Wednesday, March 17, 2021

Leon Wieseltier is Ready to Fight for Liberalism

It is time, says Wieseltier, to stand up aggressively for freedom, rights, diversity, and all the other things that liberalism means:

In an alarming number of countries and cultures, some of which have experienced a liberal order and some of which have not, the liberal idea is being furiously slandered. The description of liberalism as an evil may be the greatest lie of our exceedingly mendacious time. . . .

Intellectually, I am a warmonger. I confess to a lust for battle. It cannot be otherwise, since my enemies, the enemies of liberalism, also have a lust for battle, and they have launched their attack. It comes at us from all sides. In some ways we have been re-enacting the 1930s, and one of them is in the consensus among the right and the left, among the regressive populists and the progressive populists, that the liberals are the villains.

The ultras can live happily with each other; they need each other; they thrive off each other. They share the revolutionary mentality, the excitement of apocalyptic feeling. Together, therefore, they must band together to destroy the anti-apocalyptics in their midst—the ones who worry about the means as well as the ends; who would rather repair institutions than destroy them; who remember the long history of venalities and atrocities committed in the pursuit of justice; who abhor mobs; who insist that authenticity must answer to morality; who despise simple explanations and worldviews that can be captured in slogans and flags; who dread redemptions and redeemers. Now all those convictions, all the great principles that constitute the liberal tradition, every single one of them, must be defended. After everything that liberalism endured and survived, after the unimaginably savage assaults of fascism and communism, we must steadfastly fight for it all over again, and we must begin again at the beginning. Many of our current opponents are the heirs of liberalism’s older enemies, and we, too, must keep the faith of our fathers—not because it is ours, but because ethically and philosophically we can justify it.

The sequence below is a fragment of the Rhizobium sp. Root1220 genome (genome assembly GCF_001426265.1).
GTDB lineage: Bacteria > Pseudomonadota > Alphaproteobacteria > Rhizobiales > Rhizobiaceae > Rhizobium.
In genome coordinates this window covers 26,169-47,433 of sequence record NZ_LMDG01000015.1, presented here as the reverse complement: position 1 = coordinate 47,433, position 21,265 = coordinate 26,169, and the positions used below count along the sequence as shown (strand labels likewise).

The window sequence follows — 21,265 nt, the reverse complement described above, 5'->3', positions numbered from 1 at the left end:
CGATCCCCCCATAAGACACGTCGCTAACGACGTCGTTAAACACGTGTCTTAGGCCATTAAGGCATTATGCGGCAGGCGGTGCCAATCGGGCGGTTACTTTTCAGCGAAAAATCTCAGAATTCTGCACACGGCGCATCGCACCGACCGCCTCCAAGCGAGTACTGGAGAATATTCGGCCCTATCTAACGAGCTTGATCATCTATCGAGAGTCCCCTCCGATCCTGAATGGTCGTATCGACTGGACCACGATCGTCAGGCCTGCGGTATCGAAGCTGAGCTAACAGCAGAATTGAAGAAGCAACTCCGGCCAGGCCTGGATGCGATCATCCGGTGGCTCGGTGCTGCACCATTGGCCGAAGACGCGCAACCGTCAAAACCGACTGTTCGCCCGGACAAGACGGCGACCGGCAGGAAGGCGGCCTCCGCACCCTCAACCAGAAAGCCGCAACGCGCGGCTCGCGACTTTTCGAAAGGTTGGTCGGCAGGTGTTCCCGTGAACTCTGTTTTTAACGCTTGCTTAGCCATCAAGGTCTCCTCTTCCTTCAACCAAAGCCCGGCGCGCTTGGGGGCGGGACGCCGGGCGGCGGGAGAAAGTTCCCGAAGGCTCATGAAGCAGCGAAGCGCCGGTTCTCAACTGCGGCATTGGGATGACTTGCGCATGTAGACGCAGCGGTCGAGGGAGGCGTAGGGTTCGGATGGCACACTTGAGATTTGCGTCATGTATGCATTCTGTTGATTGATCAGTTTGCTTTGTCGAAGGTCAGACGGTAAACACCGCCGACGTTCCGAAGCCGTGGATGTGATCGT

The authoritarians of the right and the left are correct: the liberals do indeed stand in their way. We understand the populist temptation too well, and we recall its consequences too vividly, to be left alone. The crowds and their leaders are seeking the re-enchantment of politics, but we long ago championed the disenchantment of politics. We treasure our disillusion, and cultivate it as the beginning of wisdom. There are thrills that no longer attract us; indeed, that repel us. We believe in historical patience—not indifference, but patience—because we have observed that in politics immediate gratification often takes the form of a crime. If we run the risk of complacency, the radicals run the risk of ferocity. No ideology that gained political power (even an anti-ideological ideology such as liberalism) has ever had perfectly clean hands—but liberalism has always included a scruple, a body of values and laws, about its own abuses and the duty to remedy them. The progressives and the regressives, by contrast, are not distinguished by an inclination to introspection. They cherish their anger and they make room for hatred. Should one hate injustice? Always. But the progressives and the regressives do not only hate injustice; they also hate whole classes of people. . . .

Liberalism’s momentous blunder was to regard itself as inevitable, as the historically ordained climax of a centuries-long campaign for progress, as the last word. We should know better by now—and here too, in America, in the debris of our forty-fifth president. The liberal conception of the person asks too much of the person ever to go uncontested. It chooses not to leave the person as it finds him, embedded in legacies and givens. It is a dis-embedding movement, a challenging ethic of criticism, though not necessarily a destructive one. It demands of ordinary men and women a degree of skill with complexity and a degree of forbearance with human affairs. While it is wary of revolution, it extols change. It proposes to mingle continuity with discontinuity, which has the effect that the people whose lives it betters it also rattles. How could such a philosophy and such a politics not provoke a retort? The catastrophes of modern history—the genocides of fascism and communism—were all such retorts. Liberals should be proud to be known by their enemies. But this we know for sure: there is no rest for us.  

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